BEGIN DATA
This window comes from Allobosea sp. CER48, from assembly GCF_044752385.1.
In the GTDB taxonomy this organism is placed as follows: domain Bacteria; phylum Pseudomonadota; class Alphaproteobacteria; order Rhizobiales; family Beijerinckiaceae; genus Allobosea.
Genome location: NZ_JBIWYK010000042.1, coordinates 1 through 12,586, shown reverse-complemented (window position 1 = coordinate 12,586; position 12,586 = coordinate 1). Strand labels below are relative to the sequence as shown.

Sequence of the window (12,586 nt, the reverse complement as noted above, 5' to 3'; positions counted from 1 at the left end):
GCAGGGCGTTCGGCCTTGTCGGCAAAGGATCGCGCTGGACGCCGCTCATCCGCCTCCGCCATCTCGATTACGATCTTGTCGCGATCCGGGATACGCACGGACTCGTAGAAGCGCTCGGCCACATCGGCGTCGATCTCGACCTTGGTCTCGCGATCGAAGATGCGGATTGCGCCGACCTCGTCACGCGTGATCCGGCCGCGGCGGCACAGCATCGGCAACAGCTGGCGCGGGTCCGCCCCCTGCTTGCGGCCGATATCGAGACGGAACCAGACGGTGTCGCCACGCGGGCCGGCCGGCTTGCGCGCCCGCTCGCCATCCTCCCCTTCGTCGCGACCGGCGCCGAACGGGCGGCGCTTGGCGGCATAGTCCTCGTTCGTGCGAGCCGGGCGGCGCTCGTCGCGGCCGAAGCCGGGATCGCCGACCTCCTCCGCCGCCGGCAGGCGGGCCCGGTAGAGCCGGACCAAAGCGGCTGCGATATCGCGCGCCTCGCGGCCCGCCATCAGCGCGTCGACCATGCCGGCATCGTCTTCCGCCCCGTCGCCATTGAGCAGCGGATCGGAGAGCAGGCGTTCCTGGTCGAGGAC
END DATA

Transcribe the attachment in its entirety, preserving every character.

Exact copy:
This window comes from Allobosea sp. CER48, from assembly GCF_044752385.1.
In the GTDB taxonomy this organism is placed as follows: domain Bacteria; phylum Pseudomonadota; class Alphaproteobacteria; order Rhizobiales; family Beijerinckiaceae; genus Allobosea.
Genome location: NZ_JBIWYK010000042.1, coordinates 1 through 12,586, shown reverse-complemented (window position 1 = coordinate 12,586; position 12,586 = coordinate 1). Strand labels below are relative to the sequence as shown.

Sequence of the window (12,586 nt, the reverse complement as noted above, 5' to 3'; positions counted from 1 at the left end):
GCAGGGCGTTCGGCCTTGTCGGCAAAGGATCGCGCTGGACGCCGCTCATCCGCCTCCGCCATCTCGATTACGATCTTGTCGCGATCCGGGATACGCACGGACTCGTAGAAGCGCTCGGCCACATCGGCGTCGATCTCGACCTTGGTCTCGCGATCGAAGATGCGGATTGCGCCGACCTCGTCACGCGTGATCCGGCCGCGGCGGCACAGCATCGGCAACAGCTGGCGCGGGTCCGCCCCCTGCTTGCGGCCGATATCGAGACGGAACCAGACGGTGTCGCCACGCGGGCCGGCCGGCTTGCGCGCCCGCTCGCCATCCTCCCCTTCGTCGCGACCGGCGCCGAACGGGCGGCGCTTGGCGGCATAGTCCTCGTTCGTGCGAGCCGGGCGGCGCTCGTCGCGGCCGAAGCCGGGATCGCCGACCTCCTCCGCCGCCGGCAGGCGGGCCCGGTAGAGCCGGACCAAAGCGGCTGCGATATCGCGCGCCTCGCGGCCCGCCATCAGCGCGTCGACCATGCCGGCATCGTCTTCCGCCCCGTCGCCATTGAGCAGCGGATCGGAGAGCAGGCGTTCCTGGTCGAGGAC